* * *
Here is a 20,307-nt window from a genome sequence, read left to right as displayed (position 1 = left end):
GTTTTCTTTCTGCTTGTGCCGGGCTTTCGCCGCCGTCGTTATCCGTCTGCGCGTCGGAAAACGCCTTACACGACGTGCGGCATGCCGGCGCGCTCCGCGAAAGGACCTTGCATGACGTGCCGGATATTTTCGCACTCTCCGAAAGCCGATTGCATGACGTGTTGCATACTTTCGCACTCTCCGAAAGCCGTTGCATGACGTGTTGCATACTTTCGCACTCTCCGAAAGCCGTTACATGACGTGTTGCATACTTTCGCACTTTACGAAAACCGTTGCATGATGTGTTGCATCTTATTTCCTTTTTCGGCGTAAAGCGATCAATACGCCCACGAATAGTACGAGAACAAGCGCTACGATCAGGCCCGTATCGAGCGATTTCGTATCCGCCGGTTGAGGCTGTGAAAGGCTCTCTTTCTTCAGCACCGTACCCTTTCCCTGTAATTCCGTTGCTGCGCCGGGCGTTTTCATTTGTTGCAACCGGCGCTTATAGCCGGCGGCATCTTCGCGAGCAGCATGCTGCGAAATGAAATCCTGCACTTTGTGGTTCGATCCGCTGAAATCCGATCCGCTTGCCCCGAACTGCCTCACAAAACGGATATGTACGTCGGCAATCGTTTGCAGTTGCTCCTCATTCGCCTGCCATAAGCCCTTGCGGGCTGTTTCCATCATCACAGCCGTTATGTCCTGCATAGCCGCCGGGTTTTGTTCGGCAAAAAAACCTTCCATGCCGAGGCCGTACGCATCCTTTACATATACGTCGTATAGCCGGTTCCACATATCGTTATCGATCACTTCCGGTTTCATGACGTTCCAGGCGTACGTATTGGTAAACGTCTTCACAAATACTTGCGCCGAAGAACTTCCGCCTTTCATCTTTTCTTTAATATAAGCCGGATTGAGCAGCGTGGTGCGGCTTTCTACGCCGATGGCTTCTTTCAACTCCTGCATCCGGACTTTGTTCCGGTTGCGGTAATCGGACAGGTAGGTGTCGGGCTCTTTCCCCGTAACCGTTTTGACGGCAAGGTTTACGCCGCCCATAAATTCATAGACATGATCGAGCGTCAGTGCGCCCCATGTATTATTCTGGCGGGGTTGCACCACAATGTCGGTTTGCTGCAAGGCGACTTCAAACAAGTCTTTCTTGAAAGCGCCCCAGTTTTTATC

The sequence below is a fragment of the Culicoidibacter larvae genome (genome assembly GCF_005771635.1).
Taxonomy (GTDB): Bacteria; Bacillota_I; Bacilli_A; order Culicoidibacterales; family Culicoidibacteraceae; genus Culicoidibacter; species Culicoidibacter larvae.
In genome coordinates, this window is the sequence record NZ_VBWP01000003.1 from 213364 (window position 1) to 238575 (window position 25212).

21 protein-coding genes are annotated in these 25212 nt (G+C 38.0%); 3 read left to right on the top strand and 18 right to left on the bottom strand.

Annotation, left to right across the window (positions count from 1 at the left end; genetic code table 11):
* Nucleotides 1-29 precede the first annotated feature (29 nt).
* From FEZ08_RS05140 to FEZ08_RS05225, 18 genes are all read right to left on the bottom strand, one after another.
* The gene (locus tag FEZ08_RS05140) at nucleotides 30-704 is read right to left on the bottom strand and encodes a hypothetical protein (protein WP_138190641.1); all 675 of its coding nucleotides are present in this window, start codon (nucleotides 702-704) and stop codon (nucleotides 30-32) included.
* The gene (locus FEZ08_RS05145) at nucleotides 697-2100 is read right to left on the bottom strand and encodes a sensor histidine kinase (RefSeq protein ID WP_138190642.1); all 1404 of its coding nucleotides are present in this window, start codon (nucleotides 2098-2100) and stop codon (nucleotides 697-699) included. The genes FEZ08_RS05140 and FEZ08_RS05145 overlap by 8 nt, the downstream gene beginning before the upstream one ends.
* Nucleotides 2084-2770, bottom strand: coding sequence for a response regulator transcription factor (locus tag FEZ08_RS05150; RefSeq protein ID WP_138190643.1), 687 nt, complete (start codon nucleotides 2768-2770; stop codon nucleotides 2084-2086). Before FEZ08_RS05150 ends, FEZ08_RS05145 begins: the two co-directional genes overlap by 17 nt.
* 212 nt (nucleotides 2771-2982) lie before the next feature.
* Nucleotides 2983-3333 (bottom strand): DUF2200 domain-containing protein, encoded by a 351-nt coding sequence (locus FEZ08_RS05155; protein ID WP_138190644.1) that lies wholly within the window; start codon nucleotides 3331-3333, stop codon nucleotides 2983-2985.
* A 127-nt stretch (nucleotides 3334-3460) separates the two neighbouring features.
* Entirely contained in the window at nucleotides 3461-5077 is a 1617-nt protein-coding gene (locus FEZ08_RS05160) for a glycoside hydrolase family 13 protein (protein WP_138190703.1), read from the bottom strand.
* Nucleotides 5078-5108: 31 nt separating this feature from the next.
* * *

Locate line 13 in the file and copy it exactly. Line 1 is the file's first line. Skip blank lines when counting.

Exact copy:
* 212 nt (nucleotides 2771-2982) lie before the next feature.